I recently did a post about which nuts and seeds were good for your diet?. To which the answer was, ‘Well, none of them really!’ Certainly not in any quantity. The reason for this was the high fat content of nuts and seeds. The thing is, though, that nuts and seeds are considered healthy, despite all this fat content. And this is because the fats in nuts and seeds are considered to be ‘good’ fats. But is there really such a thing as a ‘good’ fat or a ‘bad’ fat?
Along with carbs and proteins, fat is one of the three macronutrients, known as macros. Each of these macros has a series of subdivisions. The carbohydrates macro, for example, divides into: sugars, starches and fibre. Each division of each macro is subject to debate as to whether it is ‘good’ or ‘bad’. I’ve actually discussed this in terms of sugars, in a previous post. But nothing is as decisive as fat when it comes to deciding what is good and bad.
But even this current level of divisiveness is an improvement on times gone past. For a long time, fat was demonised and basically thought of as the root of all evil. Great attempts were made to reduce the amount of fat in foods. If you wanted to lose weight, you had to avoid fat like the plague. All fat was bad, pure and simple.
The net result of this was that fat was reduced in a huge amount of foodstuffs. This left food, in particular dessert food and snacks, somewhat bland. Consequently, masses of sugar was used to replace the removed fat. This improved the flavour no end, but pushed the calories of the product right back up again. For a long time, people were eating things like zero-fat yoghurts and feeling completely virtuous.
Then someone finally thought to check the calories in said yoghurt…
And, well, long story, short; sugar is now the root of all evil!
Meanwhile, a more nuanced approach is being taken towards fats. Sure, some types of fat are still considered to be the work of the devil. Some, however, are considered to be virtually heavenly. But, which is which? Which is the good fat, and how sure are we really that the bad fats are actually bad?!
First, a quick bit of science in an effort to clarify matters…
Get it? Clarify…? As in clarified butter. You know, because butter is a fat…!? Oh, come on! This is good stuff.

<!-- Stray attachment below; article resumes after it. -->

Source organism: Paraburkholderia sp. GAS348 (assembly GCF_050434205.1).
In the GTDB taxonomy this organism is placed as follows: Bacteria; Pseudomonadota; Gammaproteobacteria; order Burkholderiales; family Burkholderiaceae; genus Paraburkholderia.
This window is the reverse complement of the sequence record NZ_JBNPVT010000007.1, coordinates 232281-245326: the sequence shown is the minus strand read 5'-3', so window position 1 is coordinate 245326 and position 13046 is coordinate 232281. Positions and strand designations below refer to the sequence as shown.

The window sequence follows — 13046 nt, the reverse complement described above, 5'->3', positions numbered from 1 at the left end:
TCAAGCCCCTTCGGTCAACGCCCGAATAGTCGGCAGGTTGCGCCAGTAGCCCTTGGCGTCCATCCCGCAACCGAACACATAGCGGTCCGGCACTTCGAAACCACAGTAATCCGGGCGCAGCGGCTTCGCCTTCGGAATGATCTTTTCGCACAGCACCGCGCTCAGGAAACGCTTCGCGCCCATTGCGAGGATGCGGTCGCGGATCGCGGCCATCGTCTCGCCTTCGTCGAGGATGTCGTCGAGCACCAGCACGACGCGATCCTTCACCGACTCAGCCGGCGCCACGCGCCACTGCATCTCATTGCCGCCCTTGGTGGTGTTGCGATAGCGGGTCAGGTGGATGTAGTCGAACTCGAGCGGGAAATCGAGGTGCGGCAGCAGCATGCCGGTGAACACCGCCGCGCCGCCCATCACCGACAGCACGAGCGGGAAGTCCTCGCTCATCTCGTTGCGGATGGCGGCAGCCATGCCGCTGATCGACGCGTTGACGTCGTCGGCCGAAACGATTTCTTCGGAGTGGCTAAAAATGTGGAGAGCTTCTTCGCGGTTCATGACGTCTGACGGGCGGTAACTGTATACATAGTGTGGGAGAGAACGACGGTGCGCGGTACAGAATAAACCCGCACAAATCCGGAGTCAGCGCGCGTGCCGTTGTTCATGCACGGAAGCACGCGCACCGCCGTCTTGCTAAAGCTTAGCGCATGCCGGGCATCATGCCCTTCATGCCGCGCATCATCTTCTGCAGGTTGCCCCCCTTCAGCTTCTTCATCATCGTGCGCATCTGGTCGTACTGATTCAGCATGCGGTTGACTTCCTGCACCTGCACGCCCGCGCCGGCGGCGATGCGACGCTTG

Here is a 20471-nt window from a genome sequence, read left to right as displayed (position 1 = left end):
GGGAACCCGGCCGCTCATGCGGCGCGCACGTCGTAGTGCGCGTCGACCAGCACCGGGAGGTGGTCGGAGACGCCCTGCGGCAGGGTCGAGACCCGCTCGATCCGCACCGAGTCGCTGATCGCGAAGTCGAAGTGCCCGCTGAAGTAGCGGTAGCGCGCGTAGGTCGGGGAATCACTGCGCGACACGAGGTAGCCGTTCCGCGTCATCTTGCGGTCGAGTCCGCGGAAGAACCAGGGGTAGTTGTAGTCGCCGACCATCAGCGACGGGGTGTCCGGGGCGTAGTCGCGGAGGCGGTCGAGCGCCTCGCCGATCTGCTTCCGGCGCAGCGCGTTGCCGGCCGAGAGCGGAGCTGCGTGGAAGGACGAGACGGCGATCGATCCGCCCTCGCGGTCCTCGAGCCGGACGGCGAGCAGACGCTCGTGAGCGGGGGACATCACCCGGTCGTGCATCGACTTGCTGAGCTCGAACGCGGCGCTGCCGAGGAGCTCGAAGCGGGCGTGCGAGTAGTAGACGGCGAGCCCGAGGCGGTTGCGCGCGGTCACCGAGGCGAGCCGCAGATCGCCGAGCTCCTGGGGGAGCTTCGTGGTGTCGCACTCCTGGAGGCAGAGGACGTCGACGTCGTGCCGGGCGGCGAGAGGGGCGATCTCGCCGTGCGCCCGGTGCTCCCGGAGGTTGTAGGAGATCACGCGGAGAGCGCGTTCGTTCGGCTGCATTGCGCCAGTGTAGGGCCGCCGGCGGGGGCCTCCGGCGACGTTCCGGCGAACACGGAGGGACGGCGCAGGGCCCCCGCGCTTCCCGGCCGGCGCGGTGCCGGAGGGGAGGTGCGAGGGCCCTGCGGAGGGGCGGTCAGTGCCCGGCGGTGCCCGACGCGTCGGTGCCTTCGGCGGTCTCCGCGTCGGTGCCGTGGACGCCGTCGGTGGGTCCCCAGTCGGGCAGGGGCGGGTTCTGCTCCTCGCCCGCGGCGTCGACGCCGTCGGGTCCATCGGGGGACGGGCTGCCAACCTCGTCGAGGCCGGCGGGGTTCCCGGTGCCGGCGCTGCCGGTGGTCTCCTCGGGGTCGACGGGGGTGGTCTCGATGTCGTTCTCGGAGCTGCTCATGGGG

Technically, fats, oils and lipids are all different things. But as I’m talking about ‘Dietary Fat’, I’m happy to lump them all in together. To be honest, these differences do matter, because it has a bearing what differentiates the various types of fat, but I’ll explain that when I get to it.
Fat molecules are made up of fatty acids and glycerol and largely consist of chains of carbon and hydrogen atoms. This latter aspect makes fats hydrophobic, which is why fats don’t mix with water. Examples of fat molecules include triglycerides and cholesterol. I covered triglycerides quite a lot in my post on how fat actually leaves the body. Both triglycerides and cholesterol are found in the human body. And I wonder, fair reader; how you would choose to label each of the two, in terms of the ‘good’ and ‘bad’ labels?
Anyway, it is the arrangement of the carbon atoms in the chains of fatty acids that dictates the category into which a particular fat is placed. It goes a little something like this:
- Saturated Fats – no double bonded carbon in the chain
- Monounsaturated Fats – one double bonded carbon in the chain
- Polyunsaturated Fats – more than one double bonded carbon in the chain
- Trans Fats – unsaturated fats, where hydrogen atoms are arranged on opposite sides of the double bonded carbon
- Cis Fats – all unsaturated fats that are not Trans Fats. Here the hydrogen atoms are on the same side of the double bonded carbon
- Hydrogenated Fats – unsaturated fats that have altered by a reaction with hydrogen to break any double bonds to achieve a saturated fat
And what does all this mean in real terms?
Other than that, important things to note are:
- Saturated fats and hydrogenated fats are solid
- Unsaturated fats (including trans fats) are liquid
- Hydrogenation is the process of turning a liquid fat into a solid fat